Do you recognize all the Birdorable bird species in this image? Check the Meet the Birds section on our website to find them all!

As we count down to Christmas, we’re excited to bring a little extra sparkle to your holiday season with our Birdorable Christmas Coloring Pages!

At Birdorable, we believe that the beauty of nature, especially our feathered friends, can add a special touch to your festive celebrations. That's why we've crafted a unique collection of coloring pages featuring some of our most beloved birds, all dressed up for the holidays in their Birdorable style. From the majestic California Condor to the charming Cockatiel, the historic Passenger Pigeon to the long-distance flyer Bar-tailed Godwit, the adorable Atlantic Puffin, and the ever-jolly Laughing Kookaburra – each bird brings its unique charm to your coloring experience.

Coloring isn't just for kids! It's a wonderful family activity and a perfect way to unwind and express creativity. Our Birdorable coloring pages are designed to appeal to bird lovers of all ages. They’re a great way to introduce the little ones to the fascinating world of birds while also offering a fun challenge for adults who love to color.

Cute Christmas Coloring Pages

Download for Free

Ready to start coloring? These delightful pages are available for free on our website. Simply download, print, and start coloring! Share your creations on social media using the hashtag #Birdorable and let's spread the joy and beauty of birds this holiday season.

So, grab your coloring tools, gather your family, and let the Birdorable birds add an extra dash of color and joy to your Christmas celebrations. Happy coloring and happy holidays! View all our coloring pages here.

Imagine a scene straight out of a wildlife documentary, or an AI-rendered, unreal-looking image: flocks of birds, normally seen only in remote northern forests, suddenly descend upon your backyard, filling the air with their calls and vibrant plumage.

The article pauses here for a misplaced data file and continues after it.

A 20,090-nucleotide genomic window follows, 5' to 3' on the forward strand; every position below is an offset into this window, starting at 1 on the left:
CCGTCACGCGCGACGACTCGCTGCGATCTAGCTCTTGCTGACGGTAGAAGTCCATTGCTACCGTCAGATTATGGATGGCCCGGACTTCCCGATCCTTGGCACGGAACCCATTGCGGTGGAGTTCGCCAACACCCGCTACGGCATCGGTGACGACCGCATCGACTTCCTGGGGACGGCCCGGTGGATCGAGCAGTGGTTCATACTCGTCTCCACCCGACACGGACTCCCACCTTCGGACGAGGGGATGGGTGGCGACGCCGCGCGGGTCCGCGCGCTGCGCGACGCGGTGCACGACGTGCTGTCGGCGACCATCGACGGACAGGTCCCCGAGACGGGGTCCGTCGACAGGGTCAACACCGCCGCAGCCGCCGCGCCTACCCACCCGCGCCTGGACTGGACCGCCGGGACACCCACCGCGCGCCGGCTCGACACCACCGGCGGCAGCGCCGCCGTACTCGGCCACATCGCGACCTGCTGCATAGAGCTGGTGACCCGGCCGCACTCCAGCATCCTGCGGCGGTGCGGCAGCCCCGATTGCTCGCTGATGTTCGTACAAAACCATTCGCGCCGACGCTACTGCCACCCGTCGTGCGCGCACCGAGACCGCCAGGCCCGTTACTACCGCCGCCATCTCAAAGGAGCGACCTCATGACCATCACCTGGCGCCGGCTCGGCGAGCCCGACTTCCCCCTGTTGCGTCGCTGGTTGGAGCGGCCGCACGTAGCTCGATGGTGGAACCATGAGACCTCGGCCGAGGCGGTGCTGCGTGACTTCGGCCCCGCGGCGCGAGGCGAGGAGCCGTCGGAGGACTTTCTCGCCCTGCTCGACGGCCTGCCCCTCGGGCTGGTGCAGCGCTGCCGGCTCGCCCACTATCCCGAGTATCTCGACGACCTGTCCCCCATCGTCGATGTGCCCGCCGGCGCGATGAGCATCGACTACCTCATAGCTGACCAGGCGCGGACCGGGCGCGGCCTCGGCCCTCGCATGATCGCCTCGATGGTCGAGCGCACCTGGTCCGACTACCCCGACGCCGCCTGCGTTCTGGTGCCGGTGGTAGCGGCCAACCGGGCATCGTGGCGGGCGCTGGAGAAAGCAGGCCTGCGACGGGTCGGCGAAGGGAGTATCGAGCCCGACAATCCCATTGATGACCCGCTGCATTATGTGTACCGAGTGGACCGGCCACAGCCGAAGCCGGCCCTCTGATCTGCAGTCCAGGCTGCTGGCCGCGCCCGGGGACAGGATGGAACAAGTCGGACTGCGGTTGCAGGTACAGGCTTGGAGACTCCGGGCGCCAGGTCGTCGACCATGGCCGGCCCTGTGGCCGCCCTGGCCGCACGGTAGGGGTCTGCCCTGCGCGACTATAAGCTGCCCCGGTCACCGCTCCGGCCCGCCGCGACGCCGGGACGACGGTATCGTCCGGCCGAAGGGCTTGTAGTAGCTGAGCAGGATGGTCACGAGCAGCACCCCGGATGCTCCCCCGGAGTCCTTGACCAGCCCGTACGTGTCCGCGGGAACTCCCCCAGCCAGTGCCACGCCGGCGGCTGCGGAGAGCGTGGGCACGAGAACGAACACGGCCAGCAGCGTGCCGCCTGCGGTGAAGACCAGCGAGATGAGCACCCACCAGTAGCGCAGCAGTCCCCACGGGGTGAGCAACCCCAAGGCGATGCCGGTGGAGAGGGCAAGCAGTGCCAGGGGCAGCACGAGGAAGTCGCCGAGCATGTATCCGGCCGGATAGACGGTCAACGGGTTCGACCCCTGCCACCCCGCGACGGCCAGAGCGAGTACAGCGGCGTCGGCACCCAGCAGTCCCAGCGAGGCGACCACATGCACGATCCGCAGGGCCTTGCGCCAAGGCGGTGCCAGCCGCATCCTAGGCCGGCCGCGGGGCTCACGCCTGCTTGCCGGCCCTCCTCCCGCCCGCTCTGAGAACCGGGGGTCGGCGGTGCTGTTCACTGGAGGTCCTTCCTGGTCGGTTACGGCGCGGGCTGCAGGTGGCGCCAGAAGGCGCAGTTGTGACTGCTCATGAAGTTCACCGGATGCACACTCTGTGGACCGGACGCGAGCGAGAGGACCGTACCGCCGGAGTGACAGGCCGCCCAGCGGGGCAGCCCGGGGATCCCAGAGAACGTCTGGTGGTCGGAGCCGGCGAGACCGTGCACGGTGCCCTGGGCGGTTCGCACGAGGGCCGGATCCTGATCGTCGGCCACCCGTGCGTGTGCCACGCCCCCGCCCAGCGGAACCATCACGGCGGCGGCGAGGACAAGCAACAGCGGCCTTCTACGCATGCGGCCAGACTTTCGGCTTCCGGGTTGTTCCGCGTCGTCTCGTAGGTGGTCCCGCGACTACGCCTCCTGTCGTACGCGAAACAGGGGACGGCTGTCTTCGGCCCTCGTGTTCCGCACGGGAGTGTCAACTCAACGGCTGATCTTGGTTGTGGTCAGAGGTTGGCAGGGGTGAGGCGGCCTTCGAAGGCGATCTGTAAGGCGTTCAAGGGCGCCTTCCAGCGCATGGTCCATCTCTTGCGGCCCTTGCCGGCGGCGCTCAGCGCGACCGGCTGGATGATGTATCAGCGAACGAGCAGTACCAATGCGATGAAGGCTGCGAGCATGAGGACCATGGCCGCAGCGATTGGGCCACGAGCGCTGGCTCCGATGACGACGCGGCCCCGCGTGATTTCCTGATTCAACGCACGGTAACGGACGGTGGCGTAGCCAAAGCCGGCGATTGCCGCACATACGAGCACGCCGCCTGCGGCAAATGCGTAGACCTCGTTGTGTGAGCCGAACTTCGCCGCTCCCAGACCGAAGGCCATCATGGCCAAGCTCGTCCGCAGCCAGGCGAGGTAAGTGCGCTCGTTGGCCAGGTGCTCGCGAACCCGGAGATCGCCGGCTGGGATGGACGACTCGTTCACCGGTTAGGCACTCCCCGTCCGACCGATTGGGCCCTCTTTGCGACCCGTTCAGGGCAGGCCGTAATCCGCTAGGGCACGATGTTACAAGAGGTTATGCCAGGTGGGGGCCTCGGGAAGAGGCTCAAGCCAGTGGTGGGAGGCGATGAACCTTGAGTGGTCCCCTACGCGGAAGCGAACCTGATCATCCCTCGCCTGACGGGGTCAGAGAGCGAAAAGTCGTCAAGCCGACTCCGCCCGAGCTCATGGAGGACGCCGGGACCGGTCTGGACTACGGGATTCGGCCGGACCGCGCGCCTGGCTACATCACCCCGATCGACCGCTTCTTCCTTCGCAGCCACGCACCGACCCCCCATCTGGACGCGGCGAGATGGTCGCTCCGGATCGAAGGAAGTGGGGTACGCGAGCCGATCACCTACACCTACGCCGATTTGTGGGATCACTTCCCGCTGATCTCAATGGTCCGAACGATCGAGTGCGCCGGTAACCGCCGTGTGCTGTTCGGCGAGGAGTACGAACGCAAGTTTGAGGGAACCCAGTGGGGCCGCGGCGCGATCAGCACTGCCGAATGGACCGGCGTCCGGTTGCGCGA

A dramatic, seasonal shift in bird populations is known as an irruption. Let's explore the meaning of this interesting bird term!

What causes irruption?

Bird irruptions are often triggered by fluctuations in food availability. When their usual food sources, like berries, insects, or lemmings, become scarce in their northern habitats, the birds embark on mass southward migrations in search of sustenance. This can happen due to factors like:

Mast years: When certain tree species produce a large, synchronized crop of seeds, it attracts irruptive species like crossbills and grosbeaks.

Insect outbreaks: A boom in insect populations in the north can lead to a subsequent decline as predators flourish, forcing birds to move south for alternative food sources.
Harsh winters: When winter weather arrives early, birds may be forced south to escape the harsh conditions and find food.

What species are affected?

While irruptions can occur with many different bird species, some are more prone to this behavior. Common irruptive birds include:

Finches: Common Redpolls, Pine Siskins, and Evening Grosbeaks are just a few of the species known for their dramatic southward surges in search of seeds and berries. Each year the Finch Research Network reveals a "Winter Finch Forecast" to discuss possible irruptive behavior of native finches and other species.

Owls: Snowy Owls, Northern Hawk Owls, and Great Gray Owls may irrupt southward when their prey populations decline in the north.